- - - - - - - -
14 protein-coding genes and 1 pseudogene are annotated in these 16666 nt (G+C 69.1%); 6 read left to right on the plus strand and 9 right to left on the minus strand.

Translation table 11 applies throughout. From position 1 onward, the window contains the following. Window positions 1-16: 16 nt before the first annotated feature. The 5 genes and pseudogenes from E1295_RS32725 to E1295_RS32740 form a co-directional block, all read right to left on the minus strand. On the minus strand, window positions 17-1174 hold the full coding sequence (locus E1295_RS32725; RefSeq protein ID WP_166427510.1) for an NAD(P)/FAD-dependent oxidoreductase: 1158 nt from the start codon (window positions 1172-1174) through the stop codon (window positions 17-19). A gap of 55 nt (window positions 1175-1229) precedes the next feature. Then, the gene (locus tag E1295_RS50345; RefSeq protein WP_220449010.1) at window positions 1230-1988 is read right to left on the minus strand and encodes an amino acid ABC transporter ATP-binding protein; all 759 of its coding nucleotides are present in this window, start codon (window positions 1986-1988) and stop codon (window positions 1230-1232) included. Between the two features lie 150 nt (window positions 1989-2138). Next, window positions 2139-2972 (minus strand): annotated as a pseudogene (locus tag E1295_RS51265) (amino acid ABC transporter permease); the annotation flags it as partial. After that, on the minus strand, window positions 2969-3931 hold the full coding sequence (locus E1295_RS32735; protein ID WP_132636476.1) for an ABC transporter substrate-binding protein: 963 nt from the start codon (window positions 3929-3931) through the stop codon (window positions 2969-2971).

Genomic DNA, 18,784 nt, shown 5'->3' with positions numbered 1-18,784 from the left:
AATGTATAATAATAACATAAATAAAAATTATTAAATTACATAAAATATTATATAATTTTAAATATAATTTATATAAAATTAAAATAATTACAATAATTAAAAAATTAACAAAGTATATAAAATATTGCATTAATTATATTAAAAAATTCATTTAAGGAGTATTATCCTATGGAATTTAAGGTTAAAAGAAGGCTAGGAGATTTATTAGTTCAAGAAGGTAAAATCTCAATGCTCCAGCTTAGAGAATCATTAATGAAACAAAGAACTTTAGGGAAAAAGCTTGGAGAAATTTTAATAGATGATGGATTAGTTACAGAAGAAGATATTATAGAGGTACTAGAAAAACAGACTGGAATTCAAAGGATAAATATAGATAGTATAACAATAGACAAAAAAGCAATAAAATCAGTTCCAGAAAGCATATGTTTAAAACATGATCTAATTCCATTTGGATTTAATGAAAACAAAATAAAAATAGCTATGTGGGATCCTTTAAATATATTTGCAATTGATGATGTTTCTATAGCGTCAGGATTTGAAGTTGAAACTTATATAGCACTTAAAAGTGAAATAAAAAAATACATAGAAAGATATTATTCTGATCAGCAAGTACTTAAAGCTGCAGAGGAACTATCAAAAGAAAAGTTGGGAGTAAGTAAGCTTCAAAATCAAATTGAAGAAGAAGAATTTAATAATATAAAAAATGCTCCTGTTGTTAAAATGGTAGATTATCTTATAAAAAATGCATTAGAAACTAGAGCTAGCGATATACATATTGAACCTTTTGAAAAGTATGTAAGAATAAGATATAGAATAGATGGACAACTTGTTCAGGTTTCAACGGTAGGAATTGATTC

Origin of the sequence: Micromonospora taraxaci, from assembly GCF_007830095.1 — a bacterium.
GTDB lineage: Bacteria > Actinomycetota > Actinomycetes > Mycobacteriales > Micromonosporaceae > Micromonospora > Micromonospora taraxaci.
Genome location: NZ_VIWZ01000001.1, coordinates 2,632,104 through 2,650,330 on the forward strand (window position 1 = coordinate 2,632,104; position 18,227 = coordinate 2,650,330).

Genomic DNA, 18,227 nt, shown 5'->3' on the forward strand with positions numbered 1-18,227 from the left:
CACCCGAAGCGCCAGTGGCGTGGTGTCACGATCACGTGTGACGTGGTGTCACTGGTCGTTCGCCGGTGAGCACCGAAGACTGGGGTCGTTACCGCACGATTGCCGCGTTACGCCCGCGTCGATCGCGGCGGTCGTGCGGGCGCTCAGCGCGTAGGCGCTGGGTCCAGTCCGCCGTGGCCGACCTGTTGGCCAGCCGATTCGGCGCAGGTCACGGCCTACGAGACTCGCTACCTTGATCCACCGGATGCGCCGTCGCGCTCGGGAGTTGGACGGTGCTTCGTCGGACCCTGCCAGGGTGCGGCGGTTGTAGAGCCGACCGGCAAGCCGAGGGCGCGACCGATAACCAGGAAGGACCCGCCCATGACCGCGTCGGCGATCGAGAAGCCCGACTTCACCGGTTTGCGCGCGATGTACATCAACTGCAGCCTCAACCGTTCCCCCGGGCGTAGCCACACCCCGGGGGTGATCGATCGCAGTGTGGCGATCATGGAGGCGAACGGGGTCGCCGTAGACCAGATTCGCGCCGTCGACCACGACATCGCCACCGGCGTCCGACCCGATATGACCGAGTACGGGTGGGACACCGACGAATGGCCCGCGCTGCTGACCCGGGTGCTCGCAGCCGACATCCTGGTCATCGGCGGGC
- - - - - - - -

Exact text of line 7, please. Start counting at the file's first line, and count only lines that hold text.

Genome location: NZ_VIWZ01000001.1, coordinates 2,632,104 through 2,650,330 on the forward strand (window position 1 = coordinate 2,632,104; position 18,227 = coordinate 2,650,330).